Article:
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Youth Sport Safety Bill – Rep. Paul Ray
Current Proposed Wording
This bill recognizes best practices toward maintaining a safe environment for Utah’s young athletes and raises awareness of the need for increased youth sports safety. It offers recommendations that any school can implement to make its student athletes safer and encourages secondary schools to take all available and reasonable steps to ensure that safety.
More than 7.7 million high school athletes participate in school sports each year. Among children, those ages 15-17 experience the highest rate of emergency room visits for sports injuries. Prevention of injury is critical because previous history is often a risk factor for future injury. Players with one or more previous injuries have two to three times greater risk of incident injury compared to those without previous injury.
This bill ensures that student athletes will be coached by individuals well-trained in a particular sport; have pre-participation exams, concussion management and emergency action plans in place; as well as safe environmental conditions, equipment and on-site injury assessments, among other protocols.
Secondary school student athletes will:
be coached by individuals who are well-trained in sport-specific safety and to be monitored by athletic health care team members;
have quality, regular pre-participation examinations and each athlete will participate under a comprehensive concussion management plan;
participate in sporting activities on safe, clean playing surfaces, in both indoor and outdoor facilities;
utilize equipment and uniforms that are safe, fitted appropriately, and routinely maintained, and appropriate personnel trained in proper removal of equipment in case of injury are available in case of injury;
participate safely in all environmental conditions where play follows approved guidelines and medical policies and procedures, with a hydration plan in place;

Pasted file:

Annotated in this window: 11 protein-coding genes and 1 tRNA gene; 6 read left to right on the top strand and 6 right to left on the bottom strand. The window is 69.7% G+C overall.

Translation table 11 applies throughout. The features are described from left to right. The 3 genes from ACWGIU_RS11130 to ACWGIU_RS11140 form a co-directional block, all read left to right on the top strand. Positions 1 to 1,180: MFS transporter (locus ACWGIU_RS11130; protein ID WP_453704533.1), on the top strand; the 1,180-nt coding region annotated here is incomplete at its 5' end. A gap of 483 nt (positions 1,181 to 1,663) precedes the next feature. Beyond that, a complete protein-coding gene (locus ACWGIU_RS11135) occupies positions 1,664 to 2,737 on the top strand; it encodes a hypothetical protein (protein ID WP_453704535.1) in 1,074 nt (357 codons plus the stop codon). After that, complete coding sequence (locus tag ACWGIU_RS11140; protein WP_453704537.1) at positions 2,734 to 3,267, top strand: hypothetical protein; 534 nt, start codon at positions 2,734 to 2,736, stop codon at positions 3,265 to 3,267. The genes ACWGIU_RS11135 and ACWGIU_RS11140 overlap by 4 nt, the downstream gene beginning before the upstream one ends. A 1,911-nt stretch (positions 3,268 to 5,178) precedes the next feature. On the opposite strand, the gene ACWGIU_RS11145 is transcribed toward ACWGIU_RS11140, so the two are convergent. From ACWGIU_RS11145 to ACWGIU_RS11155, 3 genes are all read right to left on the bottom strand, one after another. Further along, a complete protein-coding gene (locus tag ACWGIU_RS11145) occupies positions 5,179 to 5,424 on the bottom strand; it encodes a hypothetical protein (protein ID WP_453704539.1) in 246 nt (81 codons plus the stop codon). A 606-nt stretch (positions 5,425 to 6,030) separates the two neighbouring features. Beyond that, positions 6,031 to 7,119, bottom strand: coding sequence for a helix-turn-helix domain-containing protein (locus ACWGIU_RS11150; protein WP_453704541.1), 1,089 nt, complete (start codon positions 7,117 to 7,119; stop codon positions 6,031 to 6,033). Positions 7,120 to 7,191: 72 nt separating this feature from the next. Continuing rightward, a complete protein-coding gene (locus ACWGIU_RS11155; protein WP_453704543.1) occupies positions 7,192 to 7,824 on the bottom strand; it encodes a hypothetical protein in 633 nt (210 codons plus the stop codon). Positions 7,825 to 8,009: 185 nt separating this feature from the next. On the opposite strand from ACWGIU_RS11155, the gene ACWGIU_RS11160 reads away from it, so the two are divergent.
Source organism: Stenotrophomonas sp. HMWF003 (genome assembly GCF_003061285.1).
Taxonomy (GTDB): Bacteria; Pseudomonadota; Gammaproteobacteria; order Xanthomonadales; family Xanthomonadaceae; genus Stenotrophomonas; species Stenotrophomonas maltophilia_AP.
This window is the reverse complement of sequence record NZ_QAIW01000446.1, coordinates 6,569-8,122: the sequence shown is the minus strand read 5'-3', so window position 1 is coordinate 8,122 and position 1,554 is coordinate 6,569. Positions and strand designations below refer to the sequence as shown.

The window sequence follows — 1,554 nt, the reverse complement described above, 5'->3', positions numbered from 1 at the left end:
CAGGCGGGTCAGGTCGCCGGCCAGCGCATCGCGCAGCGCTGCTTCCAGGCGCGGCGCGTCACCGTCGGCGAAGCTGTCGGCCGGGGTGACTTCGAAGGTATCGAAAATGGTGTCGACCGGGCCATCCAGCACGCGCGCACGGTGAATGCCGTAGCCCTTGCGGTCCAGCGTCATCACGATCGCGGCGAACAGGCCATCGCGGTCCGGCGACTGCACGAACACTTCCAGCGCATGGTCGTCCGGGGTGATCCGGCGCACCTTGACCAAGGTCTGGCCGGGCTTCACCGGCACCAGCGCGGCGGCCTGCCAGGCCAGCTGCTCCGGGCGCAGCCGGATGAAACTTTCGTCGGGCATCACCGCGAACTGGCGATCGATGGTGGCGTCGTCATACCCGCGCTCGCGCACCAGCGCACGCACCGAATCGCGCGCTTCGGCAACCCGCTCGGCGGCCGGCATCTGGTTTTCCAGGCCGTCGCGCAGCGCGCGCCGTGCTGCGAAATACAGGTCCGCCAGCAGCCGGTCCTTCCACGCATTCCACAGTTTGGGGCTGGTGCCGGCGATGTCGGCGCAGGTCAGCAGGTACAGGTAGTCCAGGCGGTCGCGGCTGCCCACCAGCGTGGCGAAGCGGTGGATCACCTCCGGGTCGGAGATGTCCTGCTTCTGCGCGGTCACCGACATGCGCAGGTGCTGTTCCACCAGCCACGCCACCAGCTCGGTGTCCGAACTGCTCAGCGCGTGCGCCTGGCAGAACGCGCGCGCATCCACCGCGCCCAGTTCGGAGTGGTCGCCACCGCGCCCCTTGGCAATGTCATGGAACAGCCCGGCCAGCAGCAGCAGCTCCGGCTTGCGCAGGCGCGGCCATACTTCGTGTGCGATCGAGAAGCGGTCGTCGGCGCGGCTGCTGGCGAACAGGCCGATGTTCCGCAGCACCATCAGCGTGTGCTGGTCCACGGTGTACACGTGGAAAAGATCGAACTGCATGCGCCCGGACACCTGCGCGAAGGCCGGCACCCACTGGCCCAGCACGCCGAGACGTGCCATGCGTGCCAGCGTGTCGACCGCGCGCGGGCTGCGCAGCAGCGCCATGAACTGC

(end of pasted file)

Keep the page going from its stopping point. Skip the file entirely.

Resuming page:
have a safe playing environment with venue-specific emergency action plans that are coordinated by the athletic health care team and regularly rehearsed with local emergency personnel;
have the privacy of their health information maintained at all times and have proper referral for medical, psychosocial, and nutritional counseling;
participate in a culture that finds ‘‘playing through pain’’ unacceptable unless there has been a medical assessment;
have ** access to qualified sports medicine professionals for on-site injury assessments that are documented; and (** the word immediate has been removed**)
have, along with their parents, the updated and accurate information about the benefits and potential risks of participation in competitive sports, including access to statistics on fatalities and catastrophic injuries to youth athletes.
All secondary schools in Utah that host sports teams associated with the Utah High School Activities Association (UHSAA) will submit an annual report to the UHSAA[VH1] (or equivalent?) by May 1 each year explaining how they meet the youth sport safety guidelines. If any guidelines have not been met, the school will include a plan explaining how the requirement will be met within one year.